This Navy Veteran Was Deported Over a One-Time Marijuana Offense. After Nearly a Decade in Exile, He’s Back in the U.S.
Howard Bailey came to the United States from Jamaica when he was 17. He served nearly four years in the Navy right out of high school, completing two tours in Operation Desert Storm and earning a National Defense Service Medal. But when it came time for Bailey—a lawful permanent resident—to apply for citizenship, his application was denied over a one-time marijuana offense.
What was already a devastating blow then turned into almost a decade in exile, with Bailey deported to a country he hadn’t seen in 24 years. Last Wednesday, he finally won the fight to come home.
In 1995, shortly after returning to Virginia from his service in the Persian Gulf, he found himself in hot water. As Bailey wrote in a 2014 Politico feature, a neighbor asked if he could have some packages from New York sent to Bailey’s home. Once they arrived, the man gave Bailey a drop-off address. Bailey loaded the boxes into his car, and the police stopped him during his drive. According to Bailey, “The boxes came from California, not New York, and were filled with marijuana. The cops had been tracking the packages.”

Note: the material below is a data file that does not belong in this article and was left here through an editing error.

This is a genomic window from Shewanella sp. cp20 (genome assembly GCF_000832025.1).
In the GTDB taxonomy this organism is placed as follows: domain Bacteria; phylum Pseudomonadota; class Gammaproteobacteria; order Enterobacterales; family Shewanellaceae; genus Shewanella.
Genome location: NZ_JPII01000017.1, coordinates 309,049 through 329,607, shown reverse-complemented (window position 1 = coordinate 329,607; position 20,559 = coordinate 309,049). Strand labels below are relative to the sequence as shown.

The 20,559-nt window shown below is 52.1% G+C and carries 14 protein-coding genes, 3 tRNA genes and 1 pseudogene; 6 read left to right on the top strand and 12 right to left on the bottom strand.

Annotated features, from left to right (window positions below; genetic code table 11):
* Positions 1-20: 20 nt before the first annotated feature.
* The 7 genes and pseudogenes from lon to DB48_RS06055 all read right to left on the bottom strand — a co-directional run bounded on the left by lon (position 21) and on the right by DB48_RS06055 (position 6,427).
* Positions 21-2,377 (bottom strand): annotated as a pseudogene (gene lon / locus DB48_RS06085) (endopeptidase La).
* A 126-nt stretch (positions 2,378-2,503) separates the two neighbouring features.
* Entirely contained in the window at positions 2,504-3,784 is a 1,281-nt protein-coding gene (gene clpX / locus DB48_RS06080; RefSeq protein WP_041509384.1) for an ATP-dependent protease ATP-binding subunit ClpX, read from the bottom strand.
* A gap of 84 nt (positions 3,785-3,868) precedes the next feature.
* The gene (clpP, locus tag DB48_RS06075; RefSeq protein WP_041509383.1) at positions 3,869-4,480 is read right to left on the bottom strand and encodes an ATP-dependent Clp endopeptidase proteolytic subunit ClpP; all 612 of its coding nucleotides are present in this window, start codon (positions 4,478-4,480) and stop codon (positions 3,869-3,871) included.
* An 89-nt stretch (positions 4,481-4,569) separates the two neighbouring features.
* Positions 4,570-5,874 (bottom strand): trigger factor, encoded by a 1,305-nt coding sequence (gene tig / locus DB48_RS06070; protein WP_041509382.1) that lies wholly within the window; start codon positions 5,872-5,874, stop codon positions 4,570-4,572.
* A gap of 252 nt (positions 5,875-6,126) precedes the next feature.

Bailey said he’d never smoked marijuana and had no prior knowledge of the packages’ contents. But with Virginia’s strict drug laws, his lawyer suggested he take a plea deal. So he did 15 months in a state work camp and avoided going to trial. “No one—not the judge, nor the lawyer I’d hired—told me when I pleaded guilty to the drug charge that I was giving up my right to be a legal permanent resident of the United States,” he wrote.
Unaware of the damage his plea had done, Bailey set to work rebuilding his life. He returned to his wife and two children. He started two small businesses. He built up wealth, bought a house, and took his family on vacations every year. When he applied to become a U.S. citizen in 2005, he disclosed the marijuana charge from one decade prior.
In 2010, Bailey’s citizenship application was denied. Then his situation got worse: He woke up on June 10, 2010, to the knocks of Immigration and Customs Enforcement agents. “We’re here to take you away,” one agent said before removing him in front of his wife and children. He spent the next two years in immigration detention, then was deport
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